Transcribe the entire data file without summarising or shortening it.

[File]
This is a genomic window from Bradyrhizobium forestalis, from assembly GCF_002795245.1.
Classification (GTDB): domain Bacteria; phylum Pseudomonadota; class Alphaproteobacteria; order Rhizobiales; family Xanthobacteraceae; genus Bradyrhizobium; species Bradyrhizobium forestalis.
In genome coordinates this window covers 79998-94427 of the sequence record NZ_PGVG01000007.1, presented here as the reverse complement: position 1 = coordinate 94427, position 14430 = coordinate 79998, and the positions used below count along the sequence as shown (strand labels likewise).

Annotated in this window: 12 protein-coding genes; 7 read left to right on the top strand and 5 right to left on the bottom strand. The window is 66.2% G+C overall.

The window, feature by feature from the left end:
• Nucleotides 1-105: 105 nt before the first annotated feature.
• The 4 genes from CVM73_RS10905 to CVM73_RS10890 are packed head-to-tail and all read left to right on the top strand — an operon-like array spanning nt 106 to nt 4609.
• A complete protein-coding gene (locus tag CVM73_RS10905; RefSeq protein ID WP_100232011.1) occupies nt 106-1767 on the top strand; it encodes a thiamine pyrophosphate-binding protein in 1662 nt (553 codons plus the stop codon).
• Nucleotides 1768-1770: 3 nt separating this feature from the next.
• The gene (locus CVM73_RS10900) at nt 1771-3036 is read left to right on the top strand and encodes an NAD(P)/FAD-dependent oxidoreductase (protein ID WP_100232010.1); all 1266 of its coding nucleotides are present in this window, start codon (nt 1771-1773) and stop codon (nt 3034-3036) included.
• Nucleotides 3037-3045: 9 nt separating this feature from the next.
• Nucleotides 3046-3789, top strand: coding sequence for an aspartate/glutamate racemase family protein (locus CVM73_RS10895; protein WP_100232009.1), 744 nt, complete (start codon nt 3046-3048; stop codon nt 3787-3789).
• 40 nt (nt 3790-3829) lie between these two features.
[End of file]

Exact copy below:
This is a genomic window from Bradyrhizobium forestalis, from assembly GCF_002795245.1.
Classification (GTDB): domain Bacteria; phylum Pseudomonadota; class Alphaproteobacteria; order Rhizobiales; family Xanthobacteraceae; genus Bradyrhizobium; species Bradyrhizobium forestalis.
In genome coordinates this window covers 79998-94427 of the sequence record NZ_PGVG01000007.1, presented here as the reverse complement: position 1 = coordinate 94427, position 14430 = coordinate 79998, and the positions used below count along the sequence as shown (strand labels likewise).

Annotated in this window: 12 protein-coding genes; 7 read left to right on the top strand and 5 right to left on the bottom strand. The window is 66.2% G+C overall.

The window, feature by feature from the left end:
• Nucleotides 1-105: 105 nt before the first annotated feature.
• The 4 genes from CVM73_RS10905 to CVM73_RS10890 are packed head-to-tail and all read left to right on the top strand — an operon-like array spanning nt 106 to nt 4609.
• A complete protein-coding gene (locus tag CVM73_RS10905; RefSeq protein ID WP_100232011.1) occupies nt 106-1767 on the top strand; it encodes a thiamine pyrophosphate-binding protein in 1662 nt (553 codons plus the stop codon).
• Nucleotides 1768-1770: 3 nt separating this feature from the next.
• The gene (locus CVM73_RS10900) at nt 1771-3036 is read left to right on the top strand and encodes an NAD(P)/FAD-dependent oxidoreductase (protein ID WP_100232010.1); all 1266 of its coding nucleotides are present in this window, start codon (nt 1771-1773) and stop codon (nt 3034-3036) included.
• Nucleotides 3037-3045: 9 nt separating this feature from the next.
• Nucleotides 3046-3789, top strand: coding sequence for an aspartate/glutamate racemase family protein (locus CVM73_RS10895; protein WP_100232009.1), 744 nt, complete (start codon nt 3046-3048; stop codon nt 3787-3789).
• 40 nt (nt 3790-3829) lie between these two features.